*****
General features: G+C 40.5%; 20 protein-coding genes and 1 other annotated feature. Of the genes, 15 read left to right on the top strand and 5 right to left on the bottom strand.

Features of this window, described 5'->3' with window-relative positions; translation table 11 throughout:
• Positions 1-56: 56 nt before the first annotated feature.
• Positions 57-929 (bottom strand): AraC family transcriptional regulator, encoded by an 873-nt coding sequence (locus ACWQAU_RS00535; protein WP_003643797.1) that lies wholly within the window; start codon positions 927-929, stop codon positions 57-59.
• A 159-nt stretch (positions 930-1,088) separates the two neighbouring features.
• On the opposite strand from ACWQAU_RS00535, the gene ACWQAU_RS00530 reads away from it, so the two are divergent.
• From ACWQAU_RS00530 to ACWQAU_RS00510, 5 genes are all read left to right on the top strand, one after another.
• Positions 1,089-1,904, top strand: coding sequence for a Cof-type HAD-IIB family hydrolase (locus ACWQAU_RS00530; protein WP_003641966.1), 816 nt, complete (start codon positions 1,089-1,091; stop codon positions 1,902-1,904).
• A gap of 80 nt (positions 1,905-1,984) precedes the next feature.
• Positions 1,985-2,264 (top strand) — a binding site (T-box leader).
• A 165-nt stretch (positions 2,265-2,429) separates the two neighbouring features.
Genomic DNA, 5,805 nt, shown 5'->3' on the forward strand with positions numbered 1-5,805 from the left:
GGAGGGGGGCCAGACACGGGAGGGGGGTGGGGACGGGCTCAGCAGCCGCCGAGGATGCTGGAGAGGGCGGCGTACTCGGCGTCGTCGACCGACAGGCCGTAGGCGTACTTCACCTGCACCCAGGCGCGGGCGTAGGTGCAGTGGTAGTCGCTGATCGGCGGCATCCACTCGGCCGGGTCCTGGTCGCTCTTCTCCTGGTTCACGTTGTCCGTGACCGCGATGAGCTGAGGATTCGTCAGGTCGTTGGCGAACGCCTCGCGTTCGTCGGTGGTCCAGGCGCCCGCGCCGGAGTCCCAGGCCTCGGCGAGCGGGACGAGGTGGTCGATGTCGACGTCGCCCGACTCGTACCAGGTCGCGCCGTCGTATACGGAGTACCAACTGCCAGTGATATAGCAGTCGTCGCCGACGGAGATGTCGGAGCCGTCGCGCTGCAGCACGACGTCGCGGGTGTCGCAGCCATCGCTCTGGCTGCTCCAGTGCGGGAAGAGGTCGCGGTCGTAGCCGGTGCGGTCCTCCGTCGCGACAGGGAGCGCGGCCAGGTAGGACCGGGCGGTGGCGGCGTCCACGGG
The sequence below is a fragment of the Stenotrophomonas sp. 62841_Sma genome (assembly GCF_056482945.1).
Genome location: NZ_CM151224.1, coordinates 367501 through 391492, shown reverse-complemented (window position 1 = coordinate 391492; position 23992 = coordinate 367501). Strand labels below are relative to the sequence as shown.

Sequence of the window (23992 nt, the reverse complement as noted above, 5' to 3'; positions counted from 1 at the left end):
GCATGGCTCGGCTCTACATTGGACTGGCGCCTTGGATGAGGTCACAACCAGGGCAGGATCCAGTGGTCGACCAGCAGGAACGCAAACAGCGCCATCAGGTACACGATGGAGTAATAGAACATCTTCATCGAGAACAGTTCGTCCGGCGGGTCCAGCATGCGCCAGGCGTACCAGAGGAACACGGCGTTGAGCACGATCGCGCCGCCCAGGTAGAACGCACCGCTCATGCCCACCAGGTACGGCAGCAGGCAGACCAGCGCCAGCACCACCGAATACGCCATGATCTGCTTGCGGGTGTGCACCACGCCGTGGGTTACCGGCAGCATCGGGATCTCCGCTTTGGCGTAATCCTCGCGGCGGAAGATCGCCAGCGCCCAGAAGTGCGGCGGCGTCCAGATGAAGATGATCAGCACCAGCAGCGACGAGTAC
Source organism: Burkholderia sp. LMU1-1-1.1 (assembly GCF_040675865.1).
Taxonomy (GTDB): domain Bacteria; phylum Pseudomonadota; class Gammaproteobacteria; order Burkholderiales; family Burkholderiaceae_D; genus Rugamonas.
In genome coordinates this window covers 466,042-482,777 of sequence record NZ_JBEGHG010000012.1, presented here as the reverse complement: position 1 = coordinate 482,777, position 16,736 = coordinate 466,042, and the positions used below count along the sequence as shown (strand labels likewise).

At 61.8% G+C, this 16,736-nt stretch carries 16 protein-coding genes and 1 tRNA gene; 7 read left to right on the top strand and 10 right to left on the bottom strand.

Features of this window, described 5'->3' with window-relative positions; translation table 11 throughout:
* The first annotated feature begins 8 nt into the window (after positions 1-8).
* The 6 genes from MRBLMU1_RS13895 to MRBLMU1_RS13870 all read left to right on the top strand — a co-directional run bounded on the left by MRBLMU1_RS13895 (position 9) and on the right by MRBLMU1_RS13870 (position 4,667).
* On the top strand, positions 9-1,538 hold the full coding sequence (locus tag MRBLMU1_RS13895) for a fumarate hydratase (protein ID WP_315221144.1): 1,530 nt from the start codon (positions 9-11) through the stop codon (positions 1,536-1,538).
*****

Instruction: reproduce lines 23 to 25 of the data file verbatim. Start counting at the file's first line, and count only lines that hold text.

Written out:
* The first annotated feature begins 8 nt into the window (after positions 1-8).
* The 6 genes from MRBLMU1_RS13895 to MRBLMU1_RS13870 all read left to right on the top strand — a co-directional run bounded on the left by MRBLMU1_RS13895 (position 9) and on the right by MRBLMU1_RS13870 (position 4,667).
* On the top strand, positions 9-1,538 hold the full coding sequence (locus tag MRBLMU1_RS13895) for a fumarate hydratase (protein ID WP_315221144.1): 1,530 nt from the start codon (positions 9-11) through the stop codon (positions 1,536-1,538).